M 31

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Description: The 'Andromeda Galaxy' is the nearest large galaxy to our own. In 2.5 billion years it will merge with our Milky Way to form a giant elliptical galaxy. M 31 is home to a trillion stars and was described by the Persian astronomer Al-Sufi in 964. It is unusually rich in globular clusters for a spiral galaxy, harboring at least 500 of them. M 32, the bright globular cluster to the left of the nucleus of M 31, is responsible for some of the disturbances in the spiral structure of M 31. M110, the dwarf elliptical galaxy to the lower right, shows a faint, dusty lane to M 31. This also speaks of a past encounter with M 31. The black hole at the center of M 31 has a mass of about 30 million Suns. It is possible that the center of M 31 contains two nuclei.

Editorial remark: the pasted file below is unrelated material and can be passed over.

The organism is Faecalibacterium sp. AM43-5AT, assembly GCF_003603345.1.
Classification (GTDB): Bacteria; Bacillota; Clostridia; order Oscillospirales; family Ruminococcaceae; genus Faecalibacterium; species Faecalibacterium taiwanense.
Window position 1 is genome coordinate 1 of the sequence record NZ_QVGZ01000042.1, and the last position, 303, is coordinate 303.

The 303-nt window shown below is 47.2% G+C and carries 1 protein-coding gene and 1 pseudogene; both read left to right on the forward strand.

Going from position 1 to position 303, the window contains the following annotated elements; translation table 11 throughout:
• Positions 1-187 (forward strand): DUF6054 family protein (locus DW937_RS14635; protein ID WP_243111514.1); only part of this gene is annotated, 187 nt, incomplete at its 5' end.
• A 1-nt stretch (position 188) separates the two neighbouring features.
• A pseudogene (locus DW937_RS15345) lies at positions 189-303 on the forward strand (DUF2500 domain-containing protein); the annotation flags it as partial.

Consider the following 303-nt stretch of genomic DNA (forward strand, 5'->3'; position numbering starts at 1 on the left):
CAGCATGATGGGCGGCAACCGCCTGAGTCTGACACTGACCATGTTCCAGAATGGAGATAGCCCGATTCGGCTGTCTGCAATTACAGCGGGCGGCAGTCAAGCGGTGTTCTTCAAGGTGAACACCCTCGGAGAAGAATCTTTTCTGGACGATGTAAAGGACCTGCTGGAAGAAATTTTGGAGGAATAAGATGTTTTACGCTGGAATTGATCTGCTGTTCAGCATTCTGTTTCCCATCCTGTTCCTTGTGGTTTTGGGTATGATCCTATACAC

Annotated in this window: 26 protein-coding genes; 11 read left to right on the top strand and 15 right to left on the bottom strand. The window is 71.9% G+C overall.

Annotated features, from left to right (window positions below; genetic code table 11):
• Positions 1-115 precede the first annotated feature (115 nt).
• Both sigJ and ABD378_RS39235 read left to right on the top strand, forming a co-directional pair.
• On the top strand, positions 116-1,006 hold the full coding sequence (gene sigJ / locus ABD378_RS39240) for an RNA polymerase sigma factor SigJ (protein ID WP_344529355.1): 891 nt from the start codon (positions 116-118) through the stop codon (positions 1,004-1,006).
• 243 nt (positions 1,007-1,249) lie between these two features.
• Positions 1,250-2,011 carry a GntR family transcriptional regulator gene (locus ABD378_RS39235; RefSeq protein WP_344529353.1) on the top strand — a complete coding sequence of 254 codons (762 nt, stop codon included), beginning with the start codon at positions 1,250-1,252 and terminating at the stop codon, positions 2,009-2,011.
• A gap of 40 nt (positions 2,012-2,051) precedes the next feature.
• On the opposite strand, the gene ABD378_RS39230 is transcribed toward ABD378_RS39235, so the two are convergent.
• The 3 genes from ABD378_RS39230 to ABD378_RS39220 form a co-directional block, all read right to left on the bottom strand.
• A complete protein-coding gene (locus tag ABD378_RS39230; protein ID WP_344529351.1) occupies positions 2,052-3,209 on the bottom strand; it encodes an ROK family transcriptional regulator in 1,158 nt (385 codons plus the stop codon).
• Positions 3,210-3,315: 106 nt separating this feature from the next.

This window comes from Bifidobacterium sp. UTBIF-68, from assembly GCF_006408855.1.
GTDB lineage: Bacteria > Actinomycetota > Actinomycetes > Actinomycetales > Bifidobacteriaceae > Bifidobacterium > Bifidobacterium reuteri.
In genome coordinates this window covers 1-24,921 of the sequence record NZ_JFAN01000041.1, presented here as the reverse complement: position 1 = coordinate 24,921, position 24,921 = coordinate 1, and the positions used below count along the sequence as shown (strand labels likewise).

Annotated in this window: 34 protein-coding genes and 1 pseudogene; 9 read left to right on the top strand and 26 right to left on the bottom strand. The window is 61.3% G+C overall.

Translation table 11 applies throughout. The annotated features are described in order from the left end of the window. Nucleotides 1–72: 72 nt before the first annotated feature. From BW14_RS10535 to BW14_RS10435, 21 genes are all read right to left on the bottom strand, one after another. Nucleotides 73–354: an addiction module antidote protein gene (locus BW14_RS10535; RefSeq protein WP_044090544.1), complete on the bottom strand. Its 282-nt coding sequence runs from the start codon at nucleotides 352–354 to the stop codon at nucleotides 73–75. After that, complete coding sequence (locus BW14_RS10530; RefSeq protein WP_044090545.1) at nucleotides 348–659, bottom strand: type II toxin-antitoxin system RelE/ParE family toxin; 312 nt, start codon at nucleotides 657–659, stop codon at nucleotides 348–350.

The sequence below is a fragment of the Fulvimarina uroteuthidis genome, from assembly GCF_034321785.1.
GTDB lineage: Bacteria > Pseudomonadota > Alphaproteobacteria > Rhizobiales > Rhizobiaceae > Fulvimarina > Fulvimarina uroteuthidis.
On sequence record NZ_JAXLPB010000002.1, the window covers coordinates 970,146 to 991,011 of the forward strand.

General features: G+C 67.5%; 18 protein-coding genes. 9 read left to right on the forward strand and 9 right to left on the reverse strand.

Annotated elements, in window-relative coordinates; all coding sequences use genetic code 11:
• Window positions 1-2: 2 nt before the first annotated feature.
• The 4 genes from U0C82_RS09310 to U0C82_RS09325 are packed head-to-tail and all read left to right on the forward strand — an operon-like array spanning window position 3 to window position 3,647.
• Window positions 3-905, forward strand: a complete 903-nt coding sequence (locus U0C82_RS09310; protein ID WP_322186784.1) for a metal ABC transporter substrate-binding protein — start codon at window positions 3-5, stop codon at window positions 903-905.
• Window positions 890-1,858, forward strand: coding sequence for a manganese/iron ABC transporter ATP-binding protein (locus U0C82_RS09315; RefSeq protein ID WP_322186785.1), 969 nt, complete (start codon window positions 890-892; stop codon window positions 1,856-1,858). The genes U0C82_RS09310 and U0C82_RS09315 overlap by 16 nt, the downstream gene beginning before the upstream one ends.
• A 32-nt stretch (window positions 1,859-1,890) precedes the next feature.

Constellation: Andromeda
Distance: ~2.9 million light years
Apparent Size: 3.1o x 1.0o (This is almost 7 times the width of a full Moon.)
Date: 15, 17, and 18 september 2007
Equipment: AP130, STL11000, AP Mach 1
Total Exposure: RGB: 3--3--3.2 hours, unbinned (Astrodons)